National unintentional carbon monoxide poisoning estimates using hospitalization and emergency department data
Advanced Search
Select up to three search categories and corresponding keywords using the fields to the right. Refer to the Help section for more detailed instructions.

Search our Collections & Repository

All these words:

For very narrow results

This exact word or phrase:

When looking for a specific result

Any of these words:

Best used for discovery & interchangable words

None of these words:

Recommended to be used in conjunction with other fields



Publication Date Range:


Document Data


Document Type:






Clear All

Query Builder

Query box

Clear All

For additional assistance using the Custom Query please check out our Help Page


National unintentional carbon monoxide poisoning estimates using hospitalization and emergency department data

Filetype[PDF-385.05 KB]

  • English

  • Details:

    • Alternative Title:
      Am J Emerg Med
    • Description:
      Unintentional non-fire-related (UNFR) carbon monoxide (CO) poisoning is a leading cause of poisoning in the US and a preventable cause of death. We generated national estimates of accidental CO poisoning and characterized the populations most at risk. UNFR CO poisoning cases were assessed using hospitalization and emergency department (ED) data from the Healthcare Costs and Utilization Project National Inpatient Sample and Nationwide Emergency Department Sample databases. We used hospitalization data from 2003 to 2013 and ED data from 2007 to 2013. We calculated trends using a linear regression of UNFR CO poisonings over the study period and age-adjusted rates using direct standardization and U.S. Census Bureau estimates. During 2003-2013, approximately 14,365 persons (4.1 cases/million annually) with confirmed or probable UNFR CO poisoning were admitted to hospitals and the annual rate of poisonings showed a weak downward trend (p = 0.12). During 2007-2013, approximately 101,847 persons (48.3 visits/million annually) visited the ED and the annual rate of poisonings showed a significant downward trend (p ≤ 0.01). Most UNFR CO hospital cases involved patients who were older (aged 45-64 years), white, male, or living in the South or Midwest. Overall, the rate of hospitalizations did not change over the study period. Unintentional CO poisoning is preventable and these cases represent the most recent national estimates. ED visits declined over the study period, but the hospitalization rates did not change. This emphasizes the need for prevention efforts, such as education in the ED setting, increased use of CO alarms, and proper use and maintenance of fuel-powered household appliances.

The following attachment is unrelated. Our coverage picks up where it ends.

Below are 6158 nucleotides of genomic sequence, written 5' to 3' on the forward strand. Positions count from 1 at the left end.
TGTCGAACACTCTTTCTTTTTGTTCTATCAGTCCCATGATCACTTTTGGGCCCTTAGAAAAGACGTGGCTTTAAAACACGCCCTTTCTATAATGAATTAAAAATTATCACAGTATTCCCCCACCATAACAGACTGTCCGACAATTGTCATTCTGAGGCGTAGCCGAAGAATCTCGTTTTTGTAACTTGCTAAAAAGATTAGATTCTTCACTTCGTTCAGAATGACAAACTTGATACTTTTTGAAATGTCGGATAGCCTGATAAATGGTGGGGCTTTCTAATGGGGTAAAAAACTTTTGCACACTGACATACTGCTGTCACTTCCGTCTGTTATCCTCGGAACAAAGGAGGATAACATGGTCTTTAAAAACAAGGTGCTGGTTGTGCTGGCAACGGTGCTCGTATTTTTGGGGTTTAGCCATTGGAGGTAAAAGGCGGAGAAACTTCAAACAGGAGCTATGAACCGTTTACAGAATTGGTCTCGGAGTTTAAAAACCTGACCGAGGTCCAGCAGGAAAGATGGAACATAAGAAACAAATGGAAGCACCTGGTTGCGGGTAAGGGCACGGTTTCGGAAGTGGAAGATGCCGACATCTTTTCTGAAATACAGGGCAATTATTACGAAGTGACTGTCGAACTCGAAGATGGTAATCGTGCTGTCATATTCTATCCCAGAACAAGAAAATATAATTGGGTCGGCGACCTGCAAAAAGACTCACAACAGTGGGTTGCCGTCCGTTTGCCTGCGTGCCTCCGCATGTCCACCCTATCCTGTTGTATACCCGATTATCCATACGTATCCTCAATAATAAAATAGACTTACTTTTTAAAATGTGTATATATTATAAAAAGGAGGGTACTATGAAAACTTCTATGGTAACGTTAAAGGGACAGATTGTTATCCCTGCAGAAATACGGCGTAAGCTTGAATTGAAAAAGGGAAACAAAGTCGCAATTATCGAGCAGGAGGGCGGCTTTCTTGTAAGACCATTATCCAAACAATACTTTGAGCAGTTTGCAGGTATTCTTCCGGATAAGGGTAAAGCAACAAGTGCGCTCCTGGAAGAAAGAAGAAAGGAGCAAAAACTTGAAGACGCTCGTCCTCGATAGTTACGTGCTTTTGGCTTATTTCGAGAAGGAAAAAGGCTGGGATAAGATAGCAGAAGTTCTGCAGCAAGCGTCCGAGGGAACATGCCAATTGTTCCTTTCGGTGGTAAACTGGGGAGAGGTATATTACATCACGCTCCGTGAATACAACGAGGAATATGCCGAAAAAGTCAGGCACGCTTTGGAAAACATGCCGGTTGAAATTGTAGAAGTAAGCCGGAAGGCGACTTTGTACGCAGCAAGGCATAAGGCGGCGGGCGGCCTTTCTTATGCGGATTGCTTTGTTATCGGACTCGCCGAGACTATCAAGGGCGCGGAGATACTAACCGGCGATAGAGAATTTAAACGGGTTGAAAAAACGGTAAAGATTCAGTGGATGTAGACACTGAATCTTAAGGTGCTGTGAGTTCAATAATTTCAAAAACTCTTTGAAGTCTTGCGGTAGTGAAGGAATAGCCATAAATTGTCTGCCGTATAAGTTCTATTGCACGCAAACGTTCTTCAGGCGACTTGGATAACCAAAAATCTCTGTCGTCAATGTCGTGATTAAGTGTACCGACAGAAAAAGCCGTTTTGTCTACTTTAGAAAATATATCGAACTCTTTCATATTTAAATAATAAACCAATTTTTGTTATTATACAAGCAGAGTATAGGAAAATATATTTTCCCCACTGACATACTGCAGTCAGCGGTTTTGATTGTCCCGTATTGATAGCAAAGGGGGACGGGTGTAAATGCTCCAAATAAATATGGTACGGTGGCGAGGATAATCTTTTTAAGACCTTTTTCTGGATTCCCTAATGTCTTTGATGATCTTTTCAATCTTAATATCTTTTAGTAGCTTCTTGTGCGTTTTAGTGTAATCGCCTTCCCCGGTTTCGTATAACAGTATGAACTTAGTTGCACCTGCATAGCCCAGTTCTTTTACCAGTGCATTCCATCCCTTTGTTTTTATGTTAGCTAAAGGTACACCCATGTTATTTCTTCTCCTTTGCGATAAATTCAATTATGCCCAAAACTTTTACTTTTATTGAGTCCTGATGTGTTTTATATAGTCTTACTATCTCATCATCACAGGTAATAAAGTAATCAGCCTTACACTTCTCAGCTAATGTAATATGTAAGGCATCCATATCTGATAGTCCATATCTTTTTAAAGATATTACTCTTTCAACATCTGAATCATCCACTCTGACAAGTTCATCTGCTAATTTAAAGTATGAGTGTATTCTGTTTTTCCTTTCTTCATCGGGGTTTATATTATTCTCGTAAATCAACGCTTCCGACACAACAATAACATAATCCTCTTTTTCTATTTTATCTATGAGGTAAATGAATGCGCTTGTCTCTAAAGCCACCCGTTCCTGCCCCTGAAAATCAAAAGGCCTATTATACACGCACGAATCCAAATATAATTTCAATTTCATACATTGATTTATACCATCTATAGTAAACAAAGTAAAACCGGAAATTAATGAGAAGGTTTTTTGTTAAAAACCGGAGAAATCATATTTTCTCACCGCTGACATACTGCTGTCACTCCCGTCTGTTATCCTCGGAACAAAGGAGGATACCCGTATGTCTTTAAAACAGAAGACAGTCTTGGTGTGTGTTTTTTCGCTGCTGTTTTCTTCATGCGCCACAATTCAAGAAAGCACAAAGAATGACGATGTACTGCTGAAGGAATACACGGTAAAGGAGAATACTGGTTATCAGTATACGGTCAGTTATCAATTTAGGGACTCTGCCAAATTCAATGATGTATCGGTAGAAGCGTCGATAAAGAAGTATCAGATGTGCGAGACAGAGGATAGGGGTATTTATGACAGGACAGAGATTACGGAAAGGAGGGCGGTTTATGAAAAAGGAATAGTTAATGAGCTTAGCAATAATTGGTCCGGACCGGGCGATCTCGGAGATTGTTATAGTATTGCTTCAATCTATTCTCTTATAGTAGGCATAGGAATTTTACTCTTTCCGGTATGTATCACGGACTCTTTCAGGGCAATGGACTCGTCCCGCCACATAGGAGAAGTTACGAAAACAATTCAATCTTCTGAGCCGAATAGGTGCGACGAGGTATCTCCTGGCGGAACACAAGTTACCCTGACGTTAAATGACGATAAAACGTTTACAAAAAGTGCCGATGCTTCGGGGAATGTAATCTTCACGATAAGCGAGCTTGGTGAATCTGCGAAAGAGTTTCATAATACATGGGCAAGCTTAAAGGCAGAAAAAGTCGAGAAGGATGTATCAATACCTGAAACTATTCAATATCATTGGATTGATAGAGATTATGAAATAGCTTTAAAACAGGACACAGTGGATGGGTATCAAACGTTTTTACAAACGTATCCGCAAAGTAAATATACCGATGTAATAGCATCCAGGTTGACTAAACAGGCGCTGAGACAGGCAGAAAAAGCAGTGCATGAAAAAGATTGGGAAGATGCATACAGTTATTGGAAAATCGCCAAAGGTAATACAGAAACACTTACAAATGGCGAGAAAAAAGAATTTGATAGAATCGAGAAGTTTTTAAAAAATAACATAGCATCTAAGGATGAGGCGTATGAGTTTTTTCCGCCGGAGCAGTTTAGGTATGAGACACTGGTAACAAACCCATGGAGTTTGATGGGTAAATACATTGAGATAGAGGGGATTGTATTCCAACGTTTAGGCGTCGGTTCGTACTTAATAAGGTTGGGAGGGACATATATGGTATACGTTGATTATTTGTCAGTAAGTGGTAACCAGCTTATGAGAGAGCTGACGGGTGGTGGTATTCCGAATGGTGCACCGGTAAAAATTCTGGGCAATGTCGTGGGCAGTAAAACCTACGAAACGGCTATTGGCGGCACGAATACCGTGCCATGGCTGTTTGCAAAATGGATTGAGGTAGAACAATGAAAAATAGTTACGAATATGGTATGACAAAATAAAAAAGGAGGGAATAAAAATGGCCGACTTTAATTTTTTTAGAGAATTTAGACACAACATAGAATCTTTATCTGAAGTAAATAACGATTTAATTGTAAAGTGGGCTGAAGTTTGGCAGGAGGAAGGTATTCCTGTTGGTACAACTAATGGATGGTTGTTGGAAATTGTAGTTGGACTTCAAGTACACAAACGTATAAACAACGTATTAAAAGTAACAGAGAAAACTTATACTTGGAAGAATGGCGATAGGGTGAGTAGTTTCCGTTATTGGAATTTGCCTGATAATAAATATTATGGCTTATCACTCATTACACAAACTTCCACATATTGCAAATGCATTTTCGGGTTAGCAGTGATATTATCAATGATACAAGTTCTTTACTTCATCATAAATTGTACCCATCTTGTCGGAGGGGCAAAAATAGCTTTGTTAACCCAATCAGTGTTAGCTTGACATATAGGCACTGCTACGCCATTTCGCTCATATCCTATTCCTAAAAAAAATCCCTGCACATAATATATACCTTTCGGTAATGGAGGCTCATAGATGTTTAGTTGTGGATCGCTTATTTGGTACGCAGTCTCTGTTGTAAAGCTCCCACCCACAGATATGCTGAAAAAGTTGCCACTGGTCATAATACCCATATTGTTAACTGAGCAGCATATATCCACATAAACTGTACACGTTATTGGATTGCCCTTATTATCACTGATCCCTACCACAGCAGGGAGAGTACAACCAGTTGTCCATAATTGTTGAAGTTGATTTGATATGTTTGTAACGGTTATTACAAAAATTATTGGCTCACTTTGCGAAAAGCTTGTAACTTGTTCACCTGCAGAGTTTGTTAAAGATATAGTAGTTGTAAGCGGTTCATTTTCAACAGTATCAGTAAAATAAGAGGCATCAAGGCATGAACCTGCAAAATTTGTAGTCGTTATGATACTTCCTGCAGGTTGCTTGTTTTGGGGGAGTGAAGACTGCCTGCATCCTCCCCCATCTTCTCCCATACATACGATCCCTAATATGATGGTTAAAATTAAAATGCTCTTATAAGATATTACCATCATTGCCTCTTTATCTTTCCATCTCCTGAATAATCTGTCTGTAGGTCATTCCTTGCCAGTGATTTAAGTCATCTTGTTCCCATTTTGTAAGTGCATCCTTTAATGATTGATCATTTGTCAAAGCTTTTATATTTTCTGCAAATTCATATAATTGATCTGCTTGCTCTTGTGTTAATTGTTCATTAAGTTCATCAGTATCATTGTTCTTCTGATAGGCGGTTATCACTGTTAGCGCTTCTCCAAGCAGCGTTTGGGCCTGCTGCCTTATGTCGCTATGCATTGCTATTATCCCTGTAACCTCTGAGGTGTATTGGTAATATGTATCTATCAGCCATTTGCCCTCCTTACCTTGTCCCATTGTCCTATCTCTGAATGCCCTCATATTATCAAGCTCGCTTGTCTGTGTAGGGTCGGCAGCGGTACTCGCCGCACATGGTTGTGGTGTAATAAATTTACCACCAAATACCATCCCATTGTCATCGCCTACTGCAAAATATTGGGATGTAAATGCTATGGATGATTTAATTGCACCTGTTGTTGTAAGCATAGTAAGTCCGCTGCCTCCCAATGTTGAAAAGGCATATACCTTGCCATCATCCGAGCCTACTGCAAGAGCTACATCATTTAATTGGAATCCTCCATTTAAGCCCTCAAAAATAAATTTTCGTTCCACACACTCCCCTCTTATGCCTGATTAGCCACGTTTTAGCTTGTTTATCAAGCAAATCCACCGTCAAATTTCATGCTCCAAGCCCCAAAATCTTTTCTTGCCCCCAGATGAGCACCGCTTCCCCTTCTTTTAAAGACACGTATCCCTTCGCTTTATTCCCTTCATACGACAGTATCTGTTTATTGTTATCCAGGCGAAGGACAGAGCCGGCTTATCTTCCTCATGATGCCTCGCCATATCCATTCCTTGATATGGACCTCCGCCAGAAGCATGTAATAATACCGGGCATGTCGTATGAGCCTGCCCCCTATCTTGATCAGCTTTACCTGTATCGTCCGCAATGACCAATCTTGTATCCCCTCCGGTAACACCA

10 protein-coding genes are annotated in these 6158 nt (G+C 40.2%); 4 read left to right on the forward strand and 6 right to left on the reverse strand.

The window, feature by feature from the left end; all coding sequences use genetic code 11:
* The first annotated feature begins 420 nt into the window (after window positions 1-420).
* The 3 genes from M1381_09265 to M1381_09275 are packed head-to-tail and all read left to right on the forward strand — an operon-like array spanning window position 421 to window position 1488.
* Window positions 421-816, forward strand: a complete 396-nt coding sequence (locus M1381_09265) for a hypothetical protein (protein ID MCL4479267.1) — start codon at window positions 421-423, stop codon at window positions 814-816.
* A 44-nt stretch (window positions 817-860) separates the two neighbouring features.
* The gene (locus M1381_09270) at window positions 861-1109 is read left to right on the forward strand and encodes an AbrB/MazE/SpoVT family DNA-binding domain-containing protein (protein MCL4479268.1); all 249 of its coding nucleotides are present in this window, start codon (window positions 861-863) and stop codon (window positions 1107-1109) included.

• Pubmed ID:
    • Pubmed Central ID:
    • Document Type:
    • Place as Subject:
    • Collection(s):
    • Main Document Checksum:
    • File Type:

    You May Also Like

    Checkout today's featured content at